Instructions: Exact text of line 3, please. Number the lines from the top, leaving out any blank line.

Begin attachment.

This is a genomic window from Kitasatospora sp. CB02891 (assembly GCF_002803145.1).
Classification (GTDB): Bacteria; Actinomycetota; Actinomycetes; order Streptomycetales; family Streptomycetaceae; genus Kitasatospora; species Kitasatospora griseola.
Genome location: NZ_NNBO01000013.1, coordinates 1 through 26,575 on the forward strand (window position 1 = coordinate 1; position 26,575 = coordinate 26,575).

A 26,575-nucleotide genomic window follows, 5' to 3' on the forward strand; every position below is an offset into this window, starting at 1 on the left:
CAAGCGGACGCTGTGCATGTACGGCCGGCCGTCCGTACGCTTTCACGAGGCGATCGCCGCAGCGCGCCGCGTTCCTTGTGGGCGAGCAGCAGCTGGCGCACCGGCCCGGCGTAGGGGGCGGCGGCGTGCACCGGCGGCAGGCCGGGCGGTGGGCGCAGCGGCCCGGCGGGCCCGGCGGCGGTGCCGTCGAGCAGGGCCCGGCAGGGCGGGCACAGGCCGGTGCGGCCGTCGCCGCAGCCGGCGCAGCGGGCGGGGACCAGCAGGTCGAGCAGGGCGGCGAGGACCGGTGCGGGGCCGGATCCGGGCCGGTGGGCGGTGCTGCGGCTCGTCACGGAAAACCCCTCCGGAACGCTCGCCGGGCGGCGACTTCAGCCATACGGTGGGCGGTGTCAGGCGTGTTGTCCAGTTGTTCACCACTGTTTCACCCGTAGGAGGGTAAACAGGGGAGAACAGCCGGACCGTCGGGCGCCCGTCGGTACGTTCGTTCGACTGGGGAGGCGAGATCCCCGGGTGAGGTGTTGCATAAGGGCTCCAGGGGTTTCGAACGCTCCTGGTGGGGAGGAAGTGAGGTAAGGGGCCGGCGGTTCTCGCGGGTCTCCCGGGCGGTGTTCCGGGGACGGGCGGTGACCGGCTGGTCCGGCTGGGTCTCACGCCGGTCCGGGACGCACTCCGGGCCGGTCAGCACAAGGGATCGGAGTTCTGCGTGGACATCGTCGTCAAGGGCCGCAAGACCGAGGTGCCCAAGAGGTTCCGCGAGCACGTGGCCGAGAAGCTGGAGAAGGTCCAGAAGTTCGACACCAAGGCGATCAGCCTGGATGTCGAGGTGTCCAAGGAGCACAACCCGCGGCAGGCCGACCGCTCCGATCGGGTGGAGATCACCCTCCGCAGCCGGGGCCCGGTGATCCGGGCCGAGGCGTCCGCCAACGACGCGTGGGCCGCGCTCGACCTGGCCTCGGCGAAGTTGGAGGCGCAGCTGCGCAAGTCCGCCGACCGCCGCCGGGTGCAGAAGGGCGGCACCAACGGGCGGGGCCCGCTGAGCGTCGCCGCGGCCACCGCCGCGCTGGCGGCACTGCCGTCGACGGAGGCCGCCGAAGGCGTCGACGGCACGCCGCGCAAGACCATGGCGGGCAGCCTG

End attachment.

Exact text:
Genome location: NZ_NNBO01000013.1, coordinates 1 through 26,575 on the forward strand (window position 1 = coordinate 1; position 26,575 = coordinate 26,575).